The National Institutes of Health and the National Air and Space Administration are partnering to conduct biomedical experiments that astronauts could perform on the International Space Station. In a notice to scientists at universities, medical centers, and companies across the United States, the NIH announced its willingness to fund highly meritorious biomedical experiments that could utilize the unique environment in space and produce breakthroughs to improve human health on Earth.
The International Space Station provides a special microgravity and radiological environment that Earth-based laboratories cannot replicate. Congress, recognizing the immense promise the facility holds for American-led science and technology efforts, opened the U.S. portion of the International Space Station to other federal agencies and university and private sector researchers when it designated the U.S. resources as a National Laboratory in 2005.
The NIH solicitation is the next step in a new partnership to apply the National Laboratory to research that complements NASA's space exploration efforts. "As the primary federal agency for conducting and supporting medical research, the NIH looks forward to facilitating access to our nation's life sciences laboratory in space," said Stephen I. Katz, M.D., Ph.D., director of the NIH's National Institute of Arthritis and Musculoskeletal and Skin Diseases, and NIH liaison to NASA.
Already, biomedical experiments conducted on the International Space Station have addressed how bone and muscle deteriorate, how humans fight infectious disease, and how cancers grow and spread. "The ISS is an extraordinarily capable laboratory in a unique environment that has not previously been available for widespread medical research. NASA strongly supports the NIH's leadership in this promising opportunity," said Mark Uhran, NASA's assistant associate administrator for the International Space Station.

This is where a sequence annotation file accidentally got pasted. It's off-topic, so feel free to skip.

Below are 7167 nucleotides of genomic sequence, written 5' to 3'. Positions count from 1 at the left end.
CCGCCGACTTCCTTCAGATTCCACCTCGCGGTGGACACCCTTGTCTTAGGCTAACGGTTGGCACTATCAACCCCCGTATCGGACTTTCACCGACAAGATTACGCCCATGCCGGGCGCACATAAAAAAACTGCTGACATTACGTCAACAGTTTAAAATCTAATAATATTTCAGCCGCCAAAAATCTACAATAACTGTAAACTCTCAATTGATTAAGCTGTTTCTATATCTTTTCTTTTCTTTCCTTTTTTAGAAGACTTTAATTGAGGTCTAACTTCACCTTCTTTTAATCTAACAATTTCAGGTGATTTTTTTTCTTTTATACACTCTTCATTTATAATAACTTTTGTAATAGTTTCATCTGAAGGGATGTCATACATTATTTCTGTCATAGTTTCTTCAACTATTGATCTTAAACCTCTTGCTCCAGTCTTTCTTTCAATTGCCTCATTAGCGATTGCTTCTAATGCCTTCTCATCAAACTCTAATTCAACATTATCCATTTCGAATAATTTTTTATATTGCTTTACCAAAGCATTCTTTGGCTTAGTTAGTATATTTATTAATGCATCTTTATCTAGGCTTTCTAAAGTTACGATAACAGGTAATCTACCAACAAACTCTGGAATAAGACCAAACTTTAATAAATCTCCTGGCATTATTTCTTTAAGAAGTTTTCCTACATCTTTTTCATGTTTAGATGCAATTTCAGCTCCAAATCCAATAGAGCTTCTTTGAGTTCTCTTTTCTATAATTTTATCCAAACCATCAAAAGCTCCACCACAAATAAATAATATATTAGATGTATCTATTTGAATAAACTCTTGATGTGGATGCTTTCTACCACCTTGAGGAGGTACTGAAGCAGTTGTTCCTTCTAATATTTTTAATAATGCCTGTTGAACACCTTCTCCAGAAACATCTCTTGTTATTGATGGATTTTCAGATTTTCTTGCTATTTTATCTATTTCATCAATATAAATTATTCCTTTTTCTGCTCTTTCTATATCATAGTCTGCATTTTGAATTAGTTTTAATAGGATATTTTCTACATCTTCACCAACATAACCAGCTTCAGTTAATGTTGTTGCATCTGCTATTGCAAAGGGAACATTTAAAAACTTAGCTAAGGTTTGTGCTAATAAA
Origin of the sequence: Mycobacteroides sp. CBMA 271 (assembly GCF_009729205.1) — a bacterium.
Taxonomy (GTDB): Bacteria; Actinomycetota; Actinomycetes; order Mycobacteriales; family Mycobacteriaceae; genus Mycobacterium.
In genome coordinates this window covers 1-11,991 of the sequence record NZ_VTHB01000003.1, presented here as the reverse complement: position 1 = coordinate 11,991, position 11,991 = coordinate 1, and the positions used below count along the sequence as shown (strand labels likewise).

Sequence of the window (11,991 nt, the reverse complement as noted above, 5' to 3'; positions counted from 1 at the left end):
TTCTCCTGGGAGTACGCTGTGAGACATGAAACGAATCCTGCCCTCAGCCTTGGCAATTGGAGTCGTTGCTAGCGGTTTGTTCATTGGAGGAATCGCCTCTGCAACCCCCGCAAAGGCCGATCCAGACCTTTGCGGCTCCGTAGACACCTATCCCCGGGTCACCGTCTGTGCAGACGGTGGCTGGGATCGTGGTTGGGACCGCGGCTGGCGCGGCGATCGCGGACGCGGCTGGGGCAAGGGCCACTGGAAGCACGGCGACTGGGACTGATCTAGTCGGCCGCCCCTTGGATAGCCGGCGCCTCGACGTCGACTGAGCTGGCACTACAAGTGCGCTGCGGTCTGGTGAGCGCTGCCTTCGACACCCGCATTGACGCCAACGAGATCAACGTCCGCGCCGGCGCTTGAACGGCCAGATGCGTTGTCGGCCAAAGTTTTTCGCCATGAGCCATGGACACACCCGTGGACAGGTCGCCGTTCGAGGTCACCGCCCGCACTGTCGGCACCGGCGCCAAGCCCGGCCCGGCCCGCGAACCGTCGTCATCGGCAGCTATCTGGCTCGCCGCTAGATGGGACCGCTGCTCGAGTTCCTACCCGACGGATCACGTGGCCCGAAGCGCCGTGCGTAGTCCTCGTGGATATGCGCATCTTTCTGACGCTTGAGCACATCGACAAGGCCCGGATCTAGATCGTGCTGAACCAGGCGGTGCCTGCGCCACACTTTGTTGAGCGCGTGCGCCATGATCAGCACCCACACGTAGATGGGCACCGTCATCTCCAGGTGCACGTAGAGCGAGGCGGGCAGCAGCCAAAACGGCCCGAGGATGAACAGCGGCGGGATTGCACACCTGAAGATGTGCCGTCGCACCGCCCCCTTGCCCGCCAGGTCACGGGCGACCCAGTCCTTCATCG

The NIH-NASA program will encourage a new cadre of health researchers from a variety of disciplines to incorporate the space environment into their experiments, and will support them as they prepare their experiments for launch and analyze their data following a mission. "The diversity of NIH institutes and centers that agreed to participate in the initiative underscores the promise the International Space Station holds for human health," Katz continued. "We encourage all biomedical researchers in the United Statesparticularly those who are interested in molecular or cellular biology, biomaterials, or telemedicineto give serious thought to how International Space Station facilities might answer their most pressing questions about how to benefit life on Earth."
Former astronaut and Senator Harrison H. "Jack" Schmitt, who strongly supported the new partnership's development when he was chairman of the NASA Advisory Council, applauded the initiative: "The NIH and NASA have a long history of collaboration, and this announcement builds on that foundation to leverage the American public's investment in space-related health research and its implications for a much deeper understanding of human physiology."
|Contact: Trish Reynolds|
NIH/National Institute of Arthritis and Musculoskeletal and Skin Diseases